holding that monetary gifts from one's parents constitute income for purposes of modifying a child support obligationSummary of this case from Cliff M. v. Barnhart (In re Parentage of M.M.)
Opinion filed November 18, 2004.
Appeal from the Appellate Court for the First District; heard in that court on appeal from the Circuit Court of Cook County, the Hon. Veronica Mathein, Judge, presiding.
Paul J. Bargiel, of Chicago, for appellant.
No appearance for appellee.
Lisa Madigan, Attorney General, of Springfield (Gary Feinerman, Solicitor General, and Diane M. Potts, Assistant Attorney General, of Chicago, of counsel), for amicus curiae Illinois Department of Public Aid.
The issue in this case is whether cash gifts and "loans" received by a father from his family qualify as income under section 505 of the Illinois Marriage and Dissolution of Marriage Act (the Act) ( 750 ILCS 5/505 (West 2002)) for purposes of calculating the father's statutory child support obligations. The circuit court of Cook County held that they do. It therefore took those gifts and "loans" into account when it granted the mother's request for modification of the court's judgment regarding child support. The appellate court affirmed. 345 Ill. App. 3d 77. We granted the father's petition for leave to appeal. 177 Ill. 2d R. 315. For the reasons that follow, we now affirm.
Mark Rogers, the father, married Joan Rogers, the mother, on August 11, 1984. The couple had one child, named Dylan, born October 2, 1985. Shortly after Dylan's third birthday, the mother petitioned to have the marriage dissolved. Judgment granting dissolution was eventually entered February 21, 1991. The judgment incorporated a marital settlement agreement under which Dylan was to reside with his mother, and the father was obligated to pay $250 per month in child support.
According to the record before us, nothing of consequence occurred in the case for the next 5½ years. Beginning in December of 1996, however, the parties began to battle over various issues related to Dylan's custody and care. The parties' disagreements culminated in a new custody and visitation order filed February 23, 2001. That order provided, among other things, that the father and mother were to have joint physical and legal custody of Dylan and that the father was no longer responsible for paying child support to the mother.
Less than six months later, the father filed an emergency petition to terminate that order. A few months after that, an emergency petition to terminate the order was also filed by the mother. While those matters were pending, the court granted the mother temporary custody of Dylan and ordered the father to resume paying her $250 per month in child support, effective November 13, 2001. When the father failed to comply, the mother moved for a rule to show cause why he should not be held in contempt of court. The court subsequently issued an order granting sole custody of Dylan to the mother and again ordering the father to pay her $250 per month in child support. The court also ordered the father to pay the mother $375 in child support he still owed under the court's previous order.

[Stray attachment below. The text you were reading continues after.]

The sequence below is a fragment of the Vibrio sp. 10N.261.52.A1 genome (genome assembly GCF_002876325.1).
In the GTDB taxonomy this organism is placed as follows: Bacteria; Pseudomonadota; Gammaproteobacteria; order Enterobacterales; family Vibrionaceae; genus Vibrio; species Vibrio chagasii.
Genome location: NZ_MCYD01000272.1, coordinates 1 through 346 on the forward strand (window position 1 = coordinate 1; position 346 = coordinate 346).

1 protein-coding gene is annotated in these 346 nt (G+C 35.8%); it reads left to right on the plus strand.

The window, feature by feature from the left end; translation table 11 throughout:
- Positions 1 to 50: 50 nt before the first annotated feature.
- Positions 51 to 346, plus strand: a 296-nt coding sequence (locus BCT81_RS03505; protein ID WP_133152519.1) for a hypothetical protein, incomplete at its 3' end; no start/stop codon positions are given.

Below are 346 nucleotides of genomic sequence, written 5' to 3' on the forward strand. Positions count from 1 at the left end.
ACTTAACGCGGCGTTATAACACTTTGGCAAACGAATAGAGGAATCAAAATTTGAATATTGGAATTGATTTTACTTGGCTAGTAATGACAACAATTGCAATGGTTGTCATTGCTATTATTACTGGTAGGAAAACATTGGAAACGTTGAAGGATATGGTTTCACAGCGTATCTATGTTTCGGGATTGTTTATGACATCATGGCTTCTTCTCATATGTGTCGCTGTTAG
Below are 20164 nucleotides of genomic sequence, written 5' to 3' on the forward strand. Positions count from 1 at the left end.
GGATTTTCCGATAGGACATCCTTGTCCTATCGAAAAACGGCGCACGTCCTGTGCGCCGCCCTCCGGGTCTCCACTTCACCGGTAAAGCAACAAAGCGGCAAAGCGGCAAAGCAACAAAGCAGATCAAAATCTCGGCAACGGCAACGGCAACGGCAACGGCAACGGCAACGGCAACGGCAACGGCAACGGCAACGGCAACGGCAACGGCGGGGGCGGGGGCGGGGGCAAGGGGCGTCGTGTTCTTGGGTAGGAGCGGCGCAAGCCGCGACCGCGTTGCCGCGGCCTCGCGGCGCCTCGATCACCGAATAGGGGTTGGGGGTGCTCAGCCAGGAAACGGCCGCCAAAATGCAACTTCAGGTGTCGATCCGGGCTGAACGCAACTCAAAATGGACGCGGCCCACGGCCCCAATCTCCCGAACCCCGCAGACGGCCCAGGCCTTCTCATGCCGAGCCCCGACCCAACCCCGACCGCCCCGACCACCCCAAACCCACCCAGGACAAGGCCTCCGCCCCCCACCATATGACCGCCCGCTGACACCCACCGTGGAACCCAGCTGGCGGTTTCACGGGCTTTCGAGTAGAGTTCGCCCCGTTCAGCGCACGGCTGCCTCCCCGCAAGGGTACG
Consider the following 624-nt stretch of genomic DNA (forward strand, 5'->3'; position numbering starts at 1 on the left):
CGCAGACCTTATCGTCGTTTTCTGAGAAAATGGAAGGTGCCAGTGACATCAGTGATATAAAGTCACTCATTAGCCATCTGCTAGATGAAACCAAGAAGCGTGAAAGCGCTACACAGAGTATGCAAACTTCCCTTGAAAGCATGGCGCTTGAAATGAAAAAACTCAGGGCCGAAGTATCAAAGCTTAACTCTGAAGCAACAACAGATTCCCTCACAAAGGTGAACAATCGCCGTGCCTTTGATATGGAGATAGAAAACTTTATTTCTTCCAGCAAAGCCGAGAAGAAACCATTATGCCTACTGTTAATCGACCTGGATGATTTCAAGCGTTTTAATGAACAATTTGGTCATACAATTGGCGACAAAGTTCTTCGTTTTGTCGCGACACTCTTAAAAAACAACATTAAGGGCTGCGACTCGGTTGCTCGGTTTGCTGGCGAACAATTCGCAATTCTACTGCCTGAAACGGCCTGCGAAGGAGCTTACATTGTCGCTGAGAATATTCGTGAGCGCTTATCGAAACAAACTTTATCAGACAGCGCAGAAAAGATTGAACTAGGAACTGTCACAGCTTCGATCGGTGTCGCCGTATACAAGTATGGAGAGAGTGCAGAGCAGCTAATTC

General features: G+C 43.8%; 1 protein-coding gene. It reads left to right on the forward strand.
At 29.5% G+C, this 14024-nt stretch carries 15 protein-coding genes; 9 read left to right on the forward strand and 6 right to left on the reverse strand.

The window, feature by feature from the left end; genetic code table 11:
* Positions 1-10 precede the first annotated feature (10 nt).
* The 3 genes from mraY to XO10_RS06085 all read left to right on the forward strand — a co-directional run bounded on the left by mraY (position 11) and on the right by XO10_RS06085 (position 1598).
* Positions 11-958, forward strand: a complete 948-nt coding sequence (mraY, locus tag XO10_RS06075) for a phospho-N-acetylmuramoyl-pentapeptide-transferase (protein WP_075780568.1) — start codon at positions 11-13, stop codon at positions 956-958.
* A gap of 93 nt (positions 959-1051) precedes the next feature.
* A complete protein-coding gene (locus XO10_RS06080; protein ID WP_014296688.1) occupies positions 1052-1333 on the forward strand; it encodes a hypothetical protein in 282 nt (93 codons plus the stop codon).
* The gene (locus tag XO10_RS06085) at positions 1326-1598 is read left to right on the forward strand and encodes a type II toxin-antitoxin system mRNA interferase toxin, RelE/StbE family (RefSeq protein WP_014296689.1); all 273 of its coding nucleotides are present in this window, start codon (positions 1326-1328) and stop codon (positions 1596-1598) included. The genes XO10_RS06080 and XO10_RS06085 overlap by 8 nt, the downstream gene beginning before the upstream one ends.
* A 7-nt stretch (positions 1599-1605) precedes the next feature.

Within months of the foregoing order, the mother was forced to return to court to compel the father to comply with the order's provisions. She also filed an emergency petition for immediate modification of the order's support provisions. The modification request was brought pursuant to section 510 of the Act ( 750 ILCS 5/510 (West 2002)). It alleged that ongoing misdeeds by the father, including neglect and abuse of Dylan and the father's persistent failure to meet his financial obligations toward the child, had imperiled the ability of the mother to meet Dylan's basic needs and had required her to incur additional medical, educational and therapeutic expenses for the child's treatment and care.
The father moved to dismiss the petition for modification. Following an evidentiary hearing at which the mother and father both testified, the circuit court denied the father's motion to dismiss and granted the mother's petition for modification. The circuit court's modification order, filed July 29, 2002, held that the mother's testimony was credible and the father's was not. Based on the evidence before it, the court determined that the father should pay 75% of Dylan's school tuition, books, fees and related expenses and 100% of the therapy costs sustained by Dylan that were not covered by insurance. The court further held that the father's child support payments should increase. The increase was based on section 505 of the Act ( 750 ILCS 5/505 (West 2002)). Section 505 sets forth guidelines courts are to use in determining the minimum amount of child support a parent is required to pay. Where one child is involved, as is the case here, the guidelines set the amount of support at 20% of the supporting party's "net income." 750 ILCS 5/505(a)(1) (West 2002).